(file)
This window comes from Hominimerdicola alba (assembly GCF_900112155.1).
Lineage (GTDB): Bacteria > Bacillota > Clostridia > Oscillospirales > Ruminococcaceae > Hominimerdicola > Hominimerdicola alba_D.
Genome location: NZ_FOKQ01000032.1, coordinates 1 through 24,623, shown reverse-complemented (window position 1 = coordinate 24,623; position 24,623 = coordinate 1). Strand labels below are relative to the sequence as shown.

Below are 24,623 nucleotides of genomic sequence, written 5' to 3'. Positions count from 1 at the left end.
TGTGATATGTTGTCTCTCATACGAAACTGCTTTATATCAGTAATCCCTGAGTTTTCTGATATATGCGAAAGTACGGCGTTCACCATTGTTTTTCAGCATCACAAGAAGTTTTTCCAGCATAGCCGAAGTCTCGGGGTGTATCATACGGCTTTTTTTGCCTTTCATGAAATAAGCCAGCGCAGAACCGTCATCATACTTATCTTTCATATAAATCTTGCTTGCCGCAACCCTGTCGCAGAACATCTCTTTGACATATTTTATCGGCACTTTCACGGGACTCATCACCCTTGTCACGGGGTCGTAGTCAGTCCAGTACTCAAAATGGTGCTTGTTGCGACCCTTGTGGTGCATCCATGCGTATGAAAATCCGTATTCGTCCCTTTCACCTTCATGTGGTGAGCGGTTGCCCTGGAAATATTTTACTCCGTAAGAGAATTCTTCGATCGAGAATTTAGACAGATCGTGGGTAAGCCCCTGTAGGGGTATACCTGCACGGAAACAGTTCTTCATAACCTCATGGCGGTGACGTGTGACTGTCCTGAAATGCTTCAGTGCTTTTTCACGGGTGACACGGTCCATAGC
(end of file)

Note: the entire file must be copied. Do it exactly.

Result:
This window comes from Hominimerdicola alba (assembly GCF_900112155.1).
Lineage (GTDB): Bacteria > Bacillota > Clostridia > Oscillospirales > Ruminococcaceae > Hominimerdicola > Hominimerdicola alba_D.
Genome location: NZ_FOKQ01000032.1, coordinates 1 through 24,623, shown reverse-complemented (window position 1 = coordinate 24,623; position 24,623 = coordinate 1). Strand labels below are relative to the sequence as shown.

Below are 24,623 nucleotides of genomic sequence, written 5' to 3'. Positions count from 1 at the left end.
TGTGATATGTTGTCTCTCATACGAAACTGCTTTATATCAGTAATCCCTGAGTTTTCTGATATATGCGAAAGTACGGCGTTCACCATTGTTTTTCAGCATCACAAGAAGTTTTTCCAGCATAGCCGAAGTCTCGGGGTGTATCATACGGCTTTTTTTGCCTTTCATGAAATAAGCCAGCGCAGAACCGTCATCATACTTATCTTTCATATAAATCTTGCTTGCCGCAACCCTGTCGCAGAACATCTCTTTGACATATTTTATCGGCACTTTCACGGGACTCATCACCCTTGTCACGGGGTCGTAGTCAGTCCAGTACTCAAAATGGTGCTTGTTGCGACCCTTGTGGTGCATCCATGCGTATGAAAATCCGTATTCGTCCCTTTCACCTTCATGTGGTGAGCGGTTGCCCTGGAAATATTTTACTCCGTAAGAGAATTCTTCGATCGAGAATTTAGACAGATCGTGGGTAAGCCCCTGTAGGGGTATACCTGCACGGAAACAGTTCTTCATAACCTCATGGCGGTGACGTGTGACTGTCCTGAAATGCTTCAGTGCTTTTTCACGGGTGACACGGTCCATAGC